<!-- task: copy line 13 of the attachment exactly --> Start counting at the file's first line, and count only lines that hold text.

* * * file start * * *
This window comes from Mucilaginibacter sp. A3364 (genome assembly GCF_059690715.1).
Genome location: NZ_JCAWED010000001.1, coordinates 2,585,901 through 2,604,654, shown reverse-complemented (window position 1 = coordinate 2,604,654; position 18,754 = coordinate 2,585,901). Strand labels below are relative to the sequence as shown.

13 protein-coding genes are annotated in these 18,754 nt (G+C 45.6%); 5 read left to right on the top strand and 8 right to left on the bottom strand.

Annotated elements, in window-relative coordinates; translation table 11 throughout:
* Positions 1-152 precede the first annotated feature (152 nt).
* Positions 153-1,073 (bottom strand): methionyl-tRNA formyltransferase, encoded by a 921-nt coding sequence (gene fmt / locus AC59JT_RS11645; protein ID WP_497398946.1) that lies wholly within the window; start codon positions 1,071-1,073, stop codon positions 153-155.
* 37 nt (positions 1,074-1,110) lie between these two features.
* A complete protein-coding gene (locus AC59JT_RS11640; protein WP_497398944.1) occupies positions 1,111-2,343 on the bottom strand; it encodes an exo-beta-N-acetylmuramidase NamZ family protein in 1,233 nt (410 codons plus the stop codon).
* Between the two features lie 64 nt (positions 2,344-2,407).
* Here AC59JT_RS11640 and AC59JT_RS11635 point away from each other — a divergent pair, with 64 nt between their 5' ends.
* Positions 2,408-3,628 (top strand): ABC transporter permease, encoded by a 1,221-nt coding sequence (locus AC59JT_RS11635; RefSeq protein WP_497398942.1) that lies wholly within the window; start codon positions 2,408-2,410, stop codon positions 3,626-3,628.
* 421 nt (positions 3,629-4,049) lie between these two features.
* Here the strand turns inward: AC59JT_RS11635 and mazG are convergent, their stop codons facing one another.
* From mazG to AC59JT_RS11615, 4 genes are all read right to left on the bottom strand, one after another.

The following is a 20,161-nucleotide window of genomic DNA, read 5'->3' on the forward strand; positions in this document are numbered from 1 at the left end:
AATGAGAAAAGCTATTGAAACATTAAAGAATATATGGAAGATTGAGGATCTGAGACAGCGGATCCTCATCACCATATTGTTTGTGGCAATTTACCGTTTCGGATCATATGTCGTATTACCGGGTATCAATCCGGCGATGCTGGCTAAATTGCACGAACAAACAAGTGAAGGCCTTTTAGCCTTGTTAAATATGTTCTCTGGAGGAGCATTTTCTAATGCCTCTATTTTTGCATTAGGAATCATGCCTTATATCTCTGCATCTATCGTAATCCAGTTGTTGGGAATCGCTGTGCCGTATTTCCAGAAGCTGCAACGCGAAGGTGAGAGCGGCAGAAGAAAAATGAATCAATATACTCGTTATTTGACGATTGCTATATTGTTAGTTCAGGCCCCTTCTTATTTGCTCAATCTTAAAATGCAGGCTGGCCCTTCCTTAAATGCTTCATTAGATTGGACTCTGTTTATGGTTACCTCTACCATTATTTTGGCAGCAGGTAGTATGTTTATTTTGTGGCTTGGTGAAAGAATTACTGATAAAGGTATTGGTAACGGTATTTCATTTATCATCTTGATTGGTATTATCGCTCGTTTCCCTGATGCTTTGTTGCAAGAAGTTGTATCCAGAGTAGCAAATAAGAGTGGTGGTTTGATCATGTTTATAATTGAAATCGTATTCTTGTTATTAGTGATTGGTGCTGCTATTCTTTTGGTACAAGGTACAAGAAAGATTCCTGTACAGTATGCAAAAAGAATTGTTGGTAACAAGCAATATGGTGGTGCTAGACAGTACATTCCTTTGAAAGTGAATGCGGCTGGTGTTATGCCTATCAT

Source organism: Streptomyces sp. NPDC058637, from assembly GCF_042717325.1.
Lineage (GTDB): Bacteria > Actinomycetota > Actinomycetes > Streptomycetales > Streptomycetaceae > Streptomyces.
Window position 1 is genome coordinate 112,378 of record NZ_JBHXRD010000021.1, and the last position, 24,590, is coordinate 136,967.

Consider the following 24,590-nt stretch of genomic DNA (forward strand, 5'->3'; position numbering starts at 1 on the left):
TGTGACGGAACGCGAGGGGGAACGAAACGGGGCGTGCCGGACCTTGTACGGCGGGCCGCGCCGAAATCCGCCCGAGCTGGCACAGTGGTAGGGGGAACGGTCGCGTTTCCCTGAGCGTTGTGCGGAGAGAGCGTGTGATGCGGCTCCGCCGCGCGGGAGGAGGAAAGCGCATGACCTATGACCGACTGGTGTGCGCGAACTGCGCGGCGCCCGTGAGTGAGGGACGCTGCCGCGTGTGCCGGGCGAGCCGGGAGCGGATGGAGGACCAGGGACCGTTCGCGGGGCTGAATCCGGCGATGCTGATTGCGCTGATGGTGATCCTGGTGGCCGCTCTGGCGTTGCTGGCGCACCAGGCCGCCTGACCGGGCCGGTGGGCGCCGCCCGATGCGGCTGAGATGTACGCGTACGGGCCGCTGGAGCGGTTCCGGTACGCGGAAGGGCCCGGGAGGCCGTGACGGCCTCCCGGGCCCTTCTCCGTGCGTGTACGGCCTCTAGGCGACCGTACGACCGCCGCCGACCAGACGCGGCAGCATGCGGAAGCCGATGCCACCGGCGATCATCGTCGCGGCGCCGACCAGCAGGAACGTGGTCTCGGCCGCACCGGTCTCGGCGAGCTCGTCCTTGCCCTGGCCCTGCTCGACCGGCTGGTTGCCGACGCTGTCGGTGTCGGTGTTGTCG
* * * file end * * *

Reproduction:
* Here the strand turns inward: AC59JT_RS11635 and mazG are convergent, their stop codons facing one another.